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National Science Foundation
NSF's Role
Russ TaylorRuss Taylor
Russ Taylor serves as director of the Engineering Research Center for Computer-Integrated Surgical Systems and Technology and professor in computer science at Johns Hopkins University. See how NSF has supported his research. Image credit: Russell H. Taylor
 
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Robot-guided needles can perform delicate tasks such as eye surgery. This video shows how sensitive such needles are to just the touch of a feather.
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When using a robot, surgeons can't directly feel the force they're applying. So researchers at Johns Hopkins are trying out different means of audio and tactile feedback for the surgeons using eye surgery robots.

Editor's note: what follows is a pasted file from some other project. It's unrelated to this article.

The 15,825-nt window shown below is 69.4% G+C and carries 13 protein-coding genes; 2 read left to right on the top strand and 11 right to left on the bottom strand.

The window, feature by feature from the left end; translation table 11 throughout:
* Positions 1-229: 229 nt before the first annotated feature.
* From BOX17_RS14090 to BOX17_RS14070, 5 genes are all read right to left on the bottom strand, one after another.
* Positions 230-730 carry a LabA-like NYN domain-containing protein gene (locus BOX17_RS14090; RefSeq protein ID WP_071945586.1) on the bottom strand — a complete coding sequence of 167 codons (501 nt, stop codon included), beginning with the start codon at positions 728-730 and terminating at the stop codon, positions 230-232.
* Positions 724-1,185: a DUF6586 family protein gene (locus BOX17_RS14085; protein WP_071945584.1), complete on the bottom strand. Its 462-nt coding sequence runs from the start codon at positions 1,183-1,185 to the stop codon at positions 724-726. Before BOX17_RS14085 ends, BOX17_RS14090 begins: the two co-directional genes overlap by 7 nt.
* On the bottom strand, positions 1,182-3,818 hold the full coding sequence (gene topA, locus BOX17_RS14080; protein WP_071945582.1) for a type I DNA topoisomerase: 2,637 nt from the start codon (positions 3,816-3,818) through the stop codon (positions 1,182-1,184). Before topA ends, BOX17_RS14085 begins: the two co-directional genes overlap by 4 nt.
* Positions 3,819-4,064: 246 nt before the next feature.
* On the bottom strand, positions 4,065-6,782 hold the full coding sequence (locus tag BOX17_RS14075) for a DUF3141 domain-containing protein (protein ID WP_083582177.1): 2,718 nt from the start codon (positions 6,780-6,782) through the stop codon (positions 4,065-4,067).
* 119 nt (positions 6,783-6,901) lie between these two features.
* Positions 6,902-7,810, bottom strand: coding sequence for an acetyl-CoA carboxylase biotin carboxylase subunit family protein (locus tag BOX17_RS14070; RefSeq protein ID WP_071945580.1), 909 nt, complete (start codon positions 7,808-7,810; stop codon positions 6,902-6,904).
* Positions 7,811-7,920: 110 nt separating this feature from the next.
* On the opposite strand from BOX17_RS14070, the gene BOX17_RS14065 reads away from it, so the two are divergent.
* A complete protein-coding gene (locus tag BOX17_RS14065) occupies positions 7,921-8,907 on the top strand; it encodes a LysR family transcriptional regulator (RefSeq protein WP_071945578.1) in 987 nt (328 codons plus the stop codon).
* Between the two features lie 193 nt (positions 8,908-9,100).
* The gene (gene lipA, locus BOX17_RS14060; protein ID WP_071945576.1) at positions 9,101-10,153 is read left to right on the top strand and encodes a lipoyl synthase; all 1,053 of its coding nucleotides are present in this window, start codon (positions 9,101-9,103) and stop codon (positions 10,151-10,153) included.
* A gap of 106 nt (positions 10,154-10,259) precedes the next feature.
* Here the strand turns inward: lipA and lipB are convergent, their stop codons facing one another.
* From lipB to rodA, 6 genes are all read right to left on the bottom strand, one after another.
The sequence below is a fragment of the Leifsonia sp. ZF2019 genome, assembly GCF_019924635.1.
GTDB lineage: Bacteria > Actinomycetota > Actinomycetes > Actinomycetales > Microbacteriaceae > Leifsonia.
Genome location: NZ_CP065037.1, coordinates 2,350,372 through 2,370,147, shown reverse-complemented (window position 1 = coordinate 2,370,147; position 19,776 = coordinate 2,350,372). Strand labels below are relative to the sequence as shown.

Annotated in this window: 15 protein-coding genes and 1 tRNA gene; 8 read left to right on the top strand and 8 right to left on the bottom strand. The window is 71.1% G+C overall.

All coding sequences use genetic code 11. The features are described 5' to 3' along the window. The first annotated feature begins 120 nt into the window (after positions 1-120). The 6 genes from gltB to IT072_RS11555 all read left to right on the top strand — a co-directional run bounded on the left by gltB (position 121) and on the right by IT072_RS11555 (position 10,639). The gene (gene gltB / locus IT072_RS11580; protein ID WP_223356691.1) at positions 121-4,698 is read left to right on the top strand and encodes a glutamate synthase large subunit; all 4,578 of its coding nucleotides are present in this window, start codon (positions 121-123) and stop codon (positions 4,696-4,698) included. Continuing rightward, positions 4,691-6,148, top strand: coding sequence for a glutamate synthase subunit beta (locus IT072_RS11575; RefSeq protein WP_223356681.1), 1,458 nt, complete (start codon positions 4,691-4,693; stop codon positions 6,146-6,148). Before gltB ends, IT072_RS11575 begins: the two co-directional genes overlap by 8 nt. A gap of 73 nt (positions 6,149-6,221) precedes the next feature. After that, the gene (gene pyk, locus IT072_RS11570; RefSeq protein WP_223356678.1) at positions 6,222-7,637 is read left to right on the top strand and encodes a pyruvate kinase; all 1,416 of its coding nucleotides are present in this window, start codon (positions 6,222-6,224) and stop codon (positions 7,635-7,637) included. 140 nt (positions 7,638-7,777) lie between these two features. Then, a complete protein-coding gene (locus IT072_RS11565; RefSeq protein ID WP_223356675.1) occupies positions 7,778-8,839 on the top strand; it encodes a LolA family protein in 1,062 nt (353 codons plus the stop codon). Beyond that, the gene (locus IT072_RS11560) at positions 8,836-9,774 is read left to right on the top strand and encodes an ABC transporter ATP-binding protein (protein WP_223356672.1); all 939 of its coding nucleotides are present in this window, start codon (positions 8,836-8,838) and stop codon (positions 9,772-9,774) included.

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Needle and chicken embryoA Steady Hand
The robotic manipulator is specially designed for surgery on the retina, which requires very delicate movements and steady hands. Here, using a chicken embryo to stand in for a human retina, you can see the advantage of using a robot. First, video of a surgeon inserting the needle by hand, and second, footage of a robot-assisted needle.
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IEEE spectum
Go to Engineers of the New Millennium home page Go to Robots for Real Surgeons and Robots Scrub Up